Energy & Environment

Harvey adds new urgency to climate change debate

Climate scientists looking to assign blame for Hurricane Harvey say that climate change is not likely to be a direct cause of the devastating storm.

But global warming has undoubtedly played a role in the storm and its historic precipitation, since warmer seas fuel higher-volume storms, scientists say.

“Harvey was almost certainly more intense than it would have been in the absence of human-caused warming, which means stronger winds, more wind damage and a larger storm surge,” Michael Mann, an atmospheric scientist at Penn State University, wrote in the Guardian on Monday. 

{mosads}Kevin Trenberth, a senior scientist at the National Center for Atmospheric Research who has extensively studied the link between warming oceans — caused in large part by human activity through greenhouse gases — and extreme weather, said researchers generally don’t try to answer whether a particular event was caused by climate change. 

“Is climate change contributing to the intensity, and especially the magnitude of the precipitation? Yes,” he said.

In the days leading up to Harvey’s landfall in southeast Texas, scientists and climate activists quickly started to ask whether there was a link between human-induced climate change and the Category 4 storm. 

The attribution question has been at the forefront of numerous major weather events in recent years, including California’s drought, Superstorm Sandy and the 2013 polar vortex.

But it’s taken on a new meaning in the wake of Hurricane Harvey, thanks in large part to President Trump’s doubts about climate change science and his efforts to roll back nearly every Obama administration policy meant to combat climate change. 

Most recently, Trump signed an executive order to stop Obama’s initiative that called for federally funded infrastructure to be built to withstand the expected effects of climate change, including frequent floods.

While Trump’s policy changes are too recent for their effects to be seen in the response to Harvey, some climate activists see the storm as a reminder of the effects of not taking the strong action they want against global warming.

“Once the storm has passed, the Trump administration must rethink its dangerous denial of how climate change is increasing threats to people along America’s shorelines,” said Kassie Siegel, directly of the climate law institute at the Center for Biological Diversity. 

“Harvey’s destruction shows the danger of Trump’s recent order to disregard flood risks to federal infrastructure along our coasts. As climate change drives up damage from flooding and storm surges, the president is blocking efforts to protect bridges and highways from future hurricanes.”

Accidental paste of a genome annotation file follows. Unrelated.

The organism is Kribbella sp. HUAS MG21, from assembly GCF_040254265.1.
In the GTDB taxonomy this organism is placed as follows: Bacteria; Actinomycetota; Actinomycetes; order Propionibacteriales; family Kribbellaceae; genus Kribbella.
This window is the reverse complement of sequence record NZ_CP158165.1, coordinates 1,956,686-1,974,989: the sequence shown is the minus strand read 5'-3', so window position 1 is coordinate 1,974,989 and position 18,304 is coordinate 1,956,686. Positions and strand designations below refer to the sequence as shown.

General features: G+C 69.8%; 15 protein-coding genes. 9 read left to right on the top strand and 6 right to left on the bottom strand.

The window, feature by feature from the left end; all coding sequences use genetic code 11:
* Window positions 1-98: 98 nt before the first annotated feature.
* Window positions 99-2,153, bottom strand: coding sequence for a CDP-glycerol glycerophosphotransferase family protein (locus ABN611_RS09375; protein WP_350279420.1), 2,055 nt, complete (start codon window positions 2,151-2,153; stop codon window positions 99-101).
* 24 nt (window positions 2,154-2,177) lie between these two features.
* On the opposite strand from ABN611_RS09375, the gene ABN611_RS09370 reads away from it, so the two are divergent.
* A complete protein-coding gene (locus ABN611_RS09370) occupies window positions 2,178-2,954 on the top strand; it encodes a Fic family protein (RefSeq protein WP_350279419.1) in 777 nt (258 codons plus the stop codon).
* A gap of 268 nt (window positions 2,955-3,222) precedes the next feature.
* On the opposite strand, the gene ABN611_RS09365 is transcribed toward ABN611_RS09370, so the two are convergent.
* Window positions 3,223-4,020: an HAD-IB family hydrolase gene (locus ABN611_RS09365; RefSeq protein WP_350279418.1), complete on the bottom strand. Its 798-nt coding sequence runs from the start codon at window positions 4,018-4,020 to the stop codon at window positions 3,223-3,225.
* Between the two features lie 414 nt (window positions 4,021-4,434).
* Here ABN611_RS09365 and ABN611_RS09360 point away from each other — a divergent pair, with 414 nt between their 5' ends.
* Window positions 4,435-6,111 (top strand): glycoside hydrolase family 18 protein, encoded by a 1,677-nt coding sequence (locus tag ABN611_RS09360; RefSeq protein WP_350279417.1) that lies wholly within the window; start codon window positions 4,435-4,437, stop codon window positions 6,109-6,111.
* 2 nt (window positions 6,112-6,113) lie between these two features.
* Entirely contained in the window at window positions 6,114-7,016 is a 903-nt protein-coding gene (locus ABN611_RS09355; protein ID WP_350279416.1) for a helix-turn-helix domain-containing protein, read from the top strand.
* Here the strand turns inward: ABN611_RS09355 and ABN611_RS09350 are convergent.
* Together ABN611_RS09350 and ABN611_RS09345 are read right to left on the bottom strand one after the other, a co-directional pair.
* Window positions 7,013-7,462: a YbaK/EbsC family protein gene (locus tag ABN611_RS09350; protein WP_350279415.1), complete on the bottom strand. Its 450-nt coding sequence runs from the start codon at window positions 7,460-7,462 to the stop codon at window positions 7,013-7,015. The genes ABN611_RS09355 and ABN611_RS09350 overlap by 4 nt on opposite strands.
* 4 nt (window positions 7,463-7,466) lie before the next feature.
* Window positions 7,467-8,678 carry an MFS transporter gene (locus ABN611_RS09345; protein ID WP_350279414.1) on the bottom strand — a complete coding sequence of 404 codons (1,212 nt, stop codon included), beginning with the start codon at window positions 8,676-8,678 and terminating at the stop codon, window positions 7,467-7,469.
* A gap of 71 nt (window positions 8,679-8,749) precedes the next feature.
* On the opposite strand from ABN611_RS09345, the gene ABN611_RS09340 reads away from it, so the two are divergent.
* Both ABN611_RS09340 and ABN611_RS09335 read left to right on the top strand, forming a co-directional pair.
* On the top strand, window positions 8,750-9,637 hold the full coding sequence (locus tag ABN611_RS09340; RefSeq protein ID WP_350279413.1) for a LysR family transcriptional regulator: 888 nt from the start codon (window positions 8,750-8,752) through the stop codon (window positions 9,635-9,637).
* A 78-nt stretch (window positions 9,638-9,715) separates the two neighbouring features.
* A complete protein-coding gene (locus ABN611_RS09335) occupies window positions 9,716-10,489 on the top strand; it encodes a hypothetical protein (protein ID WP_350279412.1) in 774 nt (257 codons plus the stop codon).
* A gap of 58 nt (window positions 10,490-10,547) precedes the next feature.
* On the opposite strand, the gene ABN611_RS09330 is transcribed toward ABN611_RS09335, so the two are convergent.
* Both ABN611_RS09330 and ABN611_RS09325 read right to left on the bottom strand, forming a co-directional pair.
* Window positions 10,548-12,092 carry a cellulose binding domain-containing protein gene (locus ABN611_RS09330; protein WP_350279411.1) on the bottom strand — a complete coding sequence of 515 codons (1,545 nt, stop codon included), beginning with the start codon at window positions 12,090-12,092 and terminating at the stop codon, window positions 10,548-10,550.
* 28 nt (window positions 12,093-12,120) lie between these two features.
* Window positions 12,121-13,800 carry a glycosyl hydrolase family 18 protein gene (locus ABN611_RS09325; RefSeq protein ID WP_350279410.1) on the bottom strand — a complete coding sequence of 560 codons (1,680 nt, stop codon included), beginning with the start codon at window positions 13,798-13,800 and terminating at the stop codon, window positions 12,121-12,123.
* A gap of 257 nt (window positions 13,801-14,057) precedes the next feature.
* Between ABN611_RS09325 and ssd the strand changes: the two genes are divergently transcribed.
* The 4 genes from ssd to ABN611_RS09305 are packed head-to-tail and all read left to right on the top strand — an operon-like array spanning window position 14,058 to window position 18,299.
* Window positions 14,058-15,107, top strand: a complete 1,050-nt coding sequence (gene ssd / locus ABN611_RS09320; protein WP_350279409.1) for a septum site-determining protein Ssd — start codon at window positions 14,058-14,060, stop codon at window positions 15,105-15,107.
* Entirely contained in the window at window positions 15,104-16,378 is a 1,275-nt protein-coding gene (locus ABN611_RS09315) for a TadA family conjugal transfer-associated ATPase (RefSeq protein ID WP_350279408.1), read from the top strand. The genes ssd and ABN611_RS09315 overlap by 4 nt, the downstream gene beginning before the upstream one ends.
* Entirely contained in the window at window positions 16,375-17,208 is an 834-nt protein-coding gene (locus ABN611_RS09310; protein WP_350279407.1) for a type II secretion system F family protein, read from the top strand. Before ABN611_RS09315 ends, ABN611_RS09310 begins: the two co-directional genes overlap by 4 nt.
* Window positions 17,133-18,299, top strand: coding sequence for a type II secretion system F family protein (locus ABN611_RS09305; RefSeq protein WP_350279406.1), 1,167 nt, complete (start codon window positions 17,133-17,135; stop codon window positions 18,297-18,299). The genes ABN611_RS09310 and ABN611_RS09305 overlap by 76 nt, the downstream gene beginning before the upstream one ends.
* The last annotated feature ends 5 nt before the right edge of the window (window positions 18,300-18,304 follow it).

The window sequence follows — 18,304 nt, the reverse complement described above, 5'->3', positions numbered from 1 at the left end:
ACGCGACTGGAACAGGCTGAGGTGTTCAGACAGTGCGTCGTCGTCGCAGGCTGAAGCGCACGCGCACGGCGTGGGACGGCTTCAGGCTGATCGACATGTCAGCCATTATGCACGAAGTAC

Barry Rabe, an environmental policy professor at the University of Michigan’s Ford School of Public Policy, said past extreme weather events have not moved the needle much on the public’s perception of climate change.

“People are extremely confident, increasingly so, one way or the other on this. And it’s not clear that past singular weather disasters have had an enduring effect,” Rabe said, citing polling data from past disasters. 

Harvey’s unprecedented power, rainfall and impact could buck the trend, Rabe said.

“With something this scale and magnitude, nationally or internationally significant, hitting a major urban area … it may change the thought or perception in some way.”

But not all scientists are ready to make any connection between Harvey and climate change.

Joe Bastardi, a meteorologist at WeatherBell Analytics who doubts the mainstream science about human contribution to climate change, said Harvey is within what he would expect, given recent weather patterns.

“I could give you 100 examples of how Harvey has occurred all over the world in other places,” he said.

Bastardi believes that the climate is changing, but human activity is not the main cause. 

He said Harvey is only the seventh-highest-magnitude hurricane on record to hit the Texas coast, though no other storm of this magnitude has stalled over Texas, which drives up rainfall totals. 

“While this stalling and heavy rain is unprecedented in the Houston area, you have hundreds of places across the globe where tropical cyclones have stalled,” he said.

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